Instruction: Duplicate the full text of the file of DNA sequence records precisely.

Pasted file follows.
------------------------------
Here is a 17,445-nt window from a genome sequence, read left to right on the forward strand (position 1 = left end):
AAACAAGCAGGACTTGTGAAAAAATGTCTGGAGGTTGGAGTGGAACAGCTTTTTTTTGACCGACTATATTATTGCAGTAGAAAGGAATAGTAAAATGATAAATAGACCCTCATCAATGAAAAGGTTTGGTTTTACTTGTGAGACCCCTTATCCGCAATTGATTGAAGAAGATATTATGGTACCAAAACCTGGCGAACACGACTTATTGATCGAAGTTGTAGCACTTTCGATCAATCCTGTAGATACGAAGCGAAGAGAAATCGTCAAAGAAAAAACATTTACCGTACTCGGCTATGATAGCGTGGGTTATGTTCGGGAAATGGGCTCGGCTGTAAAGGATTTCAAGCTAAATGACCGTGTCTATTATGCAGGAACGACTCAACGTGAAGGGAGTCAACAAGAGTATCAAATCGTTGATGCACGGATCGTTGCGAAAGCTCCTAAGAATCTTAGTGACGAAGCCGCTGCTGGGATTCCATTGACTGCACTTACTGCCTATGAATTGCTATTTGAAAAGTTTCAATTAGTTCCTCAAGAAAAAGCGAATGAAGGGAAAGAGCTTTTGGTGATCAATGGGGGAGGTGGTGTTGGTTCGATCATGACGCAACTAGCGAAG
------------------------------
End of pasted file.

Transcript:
Here is a 17,445-nt window from a genome sequence, read left to right on the forward strand (position 1 = left end):
AAACAAGCAGGACTTGTGAAAAAATGTCTGGAGGTTGGAGTGGAACAGCTTTTTTTTGACCGACTATATTATTGCAGTAGAAAGGAATAGTAAAATGATAAATAGACCCTCATCAATGAAAAGGTTTGGTTTTACTTGTGAGACCCCTTATCCGCAATTGATTGAAGAAGATATTATGGTACCAAAACCTGGCGAACACGACTTATTGATCGAAGTTGTAGCACTTTCGATCAATCCTGTAGATACGAAGCGAAGAGAAATCGTCAAAGAAAAAACATTTACCGTACTCGGCTATGATAGCGTGGGTTATGTTCGGGAAATGGGCTCGGCTGTAAAGGATTTCAAGCTAAATGACCGTGTCTATTATGCAGGAACGACTCAACGTGAAGGGAGTCAACAAGAGTATCAAATCGTTGATGCACGGATCGTTGCGAAAGCTCCTAAGAATCTTAGTGACGAAGCCGCTGCTGGGATTCCATTGACTGCACTTACTGCCTATGAATTGCTATTTGAAAAGTTTCAATTAGTTCCTCAAGAAAAAGCGAATGAAGGGAAAGAGCTTTTGGTGATCAATGGGGGAGGTGGTGTTGGTTCGATCATGACGCAACTAGCGAAG